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HSBC has issued an apology for amid the ongoing tax avoidance row created by revelations on the practices used by its Swiss private banking arm, saying it has "no appetite" for clients who may seek to avoid paying their taxes or hiding their wealth.
In a letter addressed to customers and staff, chief executive Stuart Gulliver said the revelations over the past week had been a "painful experience".
HSBC boss Stuart Gulliver has said the bank has "absolutely no appetite to do business with clients who are evading their taxes", despite allegations of a major tax-avoidance scandal at the bank.
Gulliver said today that the bank supported government initiatives to exchange tax information and had implemented a US tax information disclosure regime, as well as undergoing a full overhaul of its Swiss private bank which the allegations relate to.
The bank is currently facing historic allegations that its Swiss banking arm helped some of their richest clients conceal assets and avoid taxes.
French finance minister Michel Sapin said today that France had not restricted the use of HSBC client data which it passed to UK authorities investigating potential tax evaders.
Sapin denied allegations made in parliament this week that suggested his country had restricted the use of banking data which could have led to tax avoidance prosecutions and said he "did not understand" why Britain's Financial Secretary to the Treasury David Gauke had implicated France.
He said: "The HSBC data were sent to them in 2010 under our bilateral conventions.
"If the British tax authorities wanted to open a court case, they most certainly could. Then it's a matter of judicial cooperation."
The chief executive of HSBC has admitted that the bank "sometimes failed to live up to the standards" expected by society as it faces allegations of a major tax-avoidance scandal.
Stuart Gulliver sent a memo to staff following "painful" allegations relating to the bank's Swiss subsidiary acknowledging at times practices had not met expected standards.
Mr Gulliver wrote in the memo: "I know the recent media coverage about past practices at our Swiss private bank and the financial affairs of some of our Swiss private bank clients has been painful for you to read and watch.
"You have been working tirelessly and with great dedication to build a stronger HSBC with fully global businesses and functions, rigorous controls and the highest global standards, all underpinned by a clear strategy to serve our millions of loyal customers.
"I share your frustration that the media focus on historical events makes it harder for people to see the efforts we have made to put things right.
"But we must acknowledge we sometimes failed to live up to the standards the societies we serve rightly expected from us."
Britain's Serious Fraud Office said it was open to discussion with HM Revenue and Customs over allegations that HSBC's Swiss subsidiary helped people evade taxes.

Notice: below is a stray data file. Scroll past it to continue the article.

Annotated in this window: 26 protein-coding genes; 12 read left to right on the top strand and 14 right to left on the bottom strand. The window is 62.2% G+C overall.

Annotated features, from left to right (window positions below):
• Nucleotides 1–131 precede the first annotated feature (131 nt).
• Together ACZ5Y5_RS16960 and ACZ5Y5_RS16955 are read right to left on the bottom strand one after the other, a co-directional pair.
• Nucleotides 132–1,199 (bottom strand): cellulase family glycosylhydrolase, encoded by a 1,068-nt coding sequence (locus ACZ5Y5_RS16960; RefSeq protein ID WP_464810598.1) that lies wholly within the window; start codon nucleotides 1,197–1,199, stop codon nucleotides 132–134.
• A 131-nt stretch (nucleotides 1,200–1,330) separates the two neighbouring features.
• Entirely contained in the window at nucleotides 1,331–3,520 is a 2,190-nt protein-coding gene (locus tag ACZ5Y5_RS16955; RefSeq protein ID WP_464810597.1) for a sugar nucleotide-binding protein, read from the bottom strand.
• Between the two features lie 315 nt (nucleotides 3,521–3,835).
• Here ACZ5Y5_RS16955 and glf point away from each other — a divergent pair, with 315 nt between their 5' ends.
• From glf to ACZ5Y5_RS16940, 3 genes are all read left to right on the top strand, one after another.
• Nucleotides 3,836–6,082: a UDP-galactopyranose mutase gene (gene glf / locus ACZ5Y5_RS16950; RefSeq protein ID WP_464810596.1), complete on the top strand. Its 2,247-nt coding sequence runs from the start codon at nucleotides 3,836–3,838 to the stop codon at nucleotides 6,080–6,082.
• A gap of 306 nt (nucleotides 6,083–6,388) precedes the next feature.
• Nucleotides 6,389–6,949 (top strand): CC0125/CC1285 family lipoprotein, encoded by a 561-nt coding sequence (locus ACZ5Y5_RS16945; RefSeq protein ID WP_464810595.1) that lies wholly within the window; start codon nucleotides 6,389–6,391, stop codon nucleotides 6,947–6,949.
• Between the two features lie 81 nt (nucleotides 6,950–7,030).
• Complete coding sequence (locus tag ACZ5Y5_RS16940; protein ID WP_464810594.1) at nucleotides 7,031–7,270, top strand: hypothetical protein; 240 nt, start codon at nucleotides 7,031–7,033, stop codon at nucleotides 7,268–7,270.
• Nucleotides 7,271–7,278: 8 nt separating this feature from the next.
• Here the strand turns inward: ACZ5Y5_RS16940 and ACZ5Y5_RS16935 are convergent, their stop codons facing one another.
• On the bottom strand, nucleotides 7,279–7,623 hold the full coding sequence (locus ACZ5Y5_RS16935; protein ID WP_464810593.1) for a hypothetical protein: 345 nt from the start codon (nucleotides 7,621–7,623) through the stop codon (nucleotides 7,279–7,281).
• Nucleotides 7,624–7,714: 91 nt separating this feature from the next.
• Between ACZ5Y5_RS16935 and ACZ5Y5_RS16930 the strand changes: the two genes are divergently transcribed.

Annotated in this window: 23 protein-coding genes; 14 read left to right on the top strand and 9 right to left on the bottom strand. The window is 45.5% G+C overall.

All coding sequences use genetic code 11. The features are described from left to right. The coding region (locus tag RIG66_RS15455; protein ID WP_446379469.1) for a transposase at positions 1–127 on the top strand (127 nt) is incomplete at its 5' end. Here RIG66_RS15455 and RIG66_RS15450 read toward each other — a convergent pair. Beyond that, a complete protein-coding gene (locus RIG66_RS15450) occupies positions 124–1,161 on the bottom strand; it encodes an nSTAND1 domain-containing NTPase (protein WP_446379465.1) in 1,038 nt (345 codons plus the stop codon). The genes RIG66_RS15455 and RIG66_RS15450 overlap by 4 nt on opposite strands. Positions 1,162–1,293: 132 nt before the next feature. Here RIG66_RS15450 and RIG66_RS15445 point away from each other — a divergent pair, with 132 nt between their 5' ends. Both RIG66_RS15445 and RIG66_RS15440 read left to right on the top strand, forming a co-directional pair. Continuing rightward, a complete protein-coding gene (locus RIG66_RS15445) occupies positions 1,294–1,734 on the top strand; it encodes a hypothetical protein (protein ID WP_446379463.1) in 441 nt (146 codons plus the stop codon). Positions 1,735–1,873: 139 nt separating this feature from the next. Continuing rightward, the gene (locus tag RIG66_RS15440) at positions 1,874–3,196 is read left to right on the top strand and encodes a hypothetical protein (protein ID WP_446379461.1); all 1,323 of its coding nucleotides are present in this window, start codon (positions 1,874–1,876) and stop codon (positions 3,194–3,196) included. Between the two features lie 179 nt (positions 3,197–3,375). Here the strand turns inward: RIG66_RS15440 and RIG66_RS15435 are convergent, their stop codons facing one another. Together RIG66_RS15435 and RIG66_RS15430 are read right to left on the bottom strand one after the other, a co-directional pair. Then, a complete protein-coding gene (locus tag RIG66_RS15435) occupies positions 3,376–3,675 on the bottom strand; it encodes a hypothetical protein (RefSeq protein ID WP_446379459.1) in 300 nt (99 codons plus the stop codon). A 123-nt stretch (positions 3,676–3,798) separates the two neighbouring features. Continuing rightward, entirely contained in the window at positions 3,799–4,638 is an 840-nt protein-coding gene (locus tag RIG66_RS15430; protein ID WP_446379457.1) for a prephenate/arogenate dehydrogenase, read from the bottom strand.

"We are open to discussion and happy to help in any way we can," a spokesman said.
The bank worker who blew the whistle on the alleged HSBC tax avoidance scandal claims he first contacted HMRC in 2008 - but nothing was done for two years.
Herve Falciani, who initially obtained the information while working in IT in 2007, said authorities only have a "tiny part" of the picture.
Mr Falciani claims more "could have been done before" and there was "100-fold" more information than UK tax authorities currently have available.
A row broke out in the Commons yesterday when Ed Miliband accused Tory donors of being on a list of people who allegedly avoided paying tax.
The Labour leader has now been challenged to repeat the claims outside parliament, where he would not be protected from legal action.
The details of 3,600 British residents with Swiss accounts were looked into by HMRC as part of the investigation into the HSBC tax avoidance scandal but only three files were passed on to the CPS, it emerged today.
The revelation came as the head of HMRC faced a grilling from MPs over why tax inspectors haven't investigated more people on the list of HSBC Swiss bank account holders.
ITV News Business Editor Joel Hills reports on the latest developments:
Ed Miliband has accused David Cameron of being a "dodgy Prime Minister" over the HSBC tax avoidance scandal.
The Labour leader claimed seven Tory donors, who had given nearly £5 million to the Conservative Party, were on a list of HSBC account holders.
In Prime Minister's Question Time, Miliband said: "How can the Prime Minister explain the revolving door between the Tory Party HQ and the Swiss branch of HSBC? He's a dodgy Prime Minister, surrounded by dodgy donors".
The Prime Minister said he had seen the same list and the Lord who funded Gordon Brown's election campaign was on it.
Latest ITV News reports
HSBC whistleblower revealing tax avoidance scandal has told ITV News that he was "never" invited to the UK despite contacting HRMC.
Labour have demanded the government makes public what they knew about the HSBC tax-dodging scandal.